PODSTAR

Certain things can be expected from Noisome Records releases: prominent guitars, a devotion to the pop sound those guitars allow in around three minutes, and a commitment to sacrificing cool for the sake of creating sweet songs. Podstar doesn’t break this mold, but unlike other Noisome acts (The Creature Comforts, Ultimate Fakebook) that have developed their sounds through years of experimenting with every rock style under the sun, Podstar caught on to the secret of the label’s success early.

For now at least, the Kansas foursome is still in high school, and like most high-schoolers must deal with earth-shattering crises every day. But despite the group’s collective age, Podstar doesn’t communicate life’s little complications through normal adolescent avenues, and this indie boy-band still has a fine way of letting you know, “I want it that way.”

The album’s guitar-driven melodic bursts and tortured lyrics all point to fellas who’ve had their share of run-ins with the fairer sex and have sometimes come away scarred. I’ll rip my heart off of my sleeve, and give it to someone else, threatens Cameron Hawk, the sensitive one, in “Don’t Know How to Do It.” But he actually sounds like he means it later, when he tries to convince himself by repeating that time-honored teen mantra, I’m not slowing down for you. All this makes listening to this debut sort of like the frustrating sensation you get when you find yourself believing those little country Lolitas singing about heartache before they have acne. But Podstar is more like Britney because age really doesn’t matter anymore.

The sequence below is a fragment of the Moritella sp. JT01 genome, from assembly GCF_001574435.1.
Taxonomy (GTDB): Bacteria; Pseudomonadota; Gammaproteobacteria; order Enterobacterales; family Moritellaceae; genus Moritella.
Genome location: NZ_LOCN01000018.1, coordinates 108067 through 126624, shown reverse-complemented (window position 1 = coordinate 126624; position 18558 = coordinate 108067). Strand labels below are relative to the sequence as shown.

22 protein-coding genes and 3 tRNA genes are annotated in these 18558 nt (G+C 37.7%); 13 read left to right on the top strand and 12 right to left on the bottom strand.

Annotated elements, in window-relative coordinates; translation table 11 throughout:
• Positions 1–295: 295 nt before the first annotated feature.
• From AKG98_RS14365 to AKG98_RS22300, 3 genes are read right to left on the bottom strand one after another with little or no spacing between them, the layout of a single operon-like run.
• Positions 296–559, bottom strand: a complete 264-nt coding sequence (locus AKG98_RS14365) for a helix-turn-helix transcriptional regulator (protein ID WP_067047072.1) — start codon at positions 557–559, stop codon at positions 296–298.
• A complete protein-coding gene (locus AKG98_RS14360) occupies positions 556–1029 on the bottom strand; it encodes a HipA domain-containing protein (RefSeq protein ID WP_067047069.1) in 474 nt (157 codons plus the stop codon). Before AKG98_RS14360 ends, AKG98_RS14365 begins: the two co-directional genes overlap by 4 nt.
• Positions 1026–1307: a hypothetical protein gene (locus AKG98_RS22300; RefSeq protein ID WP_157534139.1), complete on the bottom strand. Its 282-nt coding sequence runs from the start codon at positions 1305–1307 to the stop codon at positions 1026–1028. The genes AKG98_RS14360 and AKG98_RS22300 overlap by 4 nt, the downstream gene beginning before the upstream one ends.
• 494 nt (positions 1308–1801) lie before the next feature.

That’s not to say this band is all sap — the group’s youth alone ensures it will possess the requisite rock swagger. Sometimes the record even sounds like Manhattan, Kan., just happened to get visited by the same muse that hovered over the Minneapolis area in the early- to mid-’80s, and she threw in some angst too. But this Sugar-like spite is reserved for teen anthems, such as “It’s Not the Radio,” in which Hawk reminds his friends (and maybe his label owner) Rockin’ on your stage or on your floor/It’s not the fuck-king radio no more!

Come to think of it, this band takes as much away from the land o’ lakes as it does from the Noisome Records mission statement, including an affinity for singing ballads outside its range. But if you overlook that one song (just skip the last track) and remember that all members are young enough to have been fathered by Paul Westerberg (Crosby was incarcerated then), this group could possess some legs long after its peers have gotten that B.A. That’s no b.s.

Categories: Music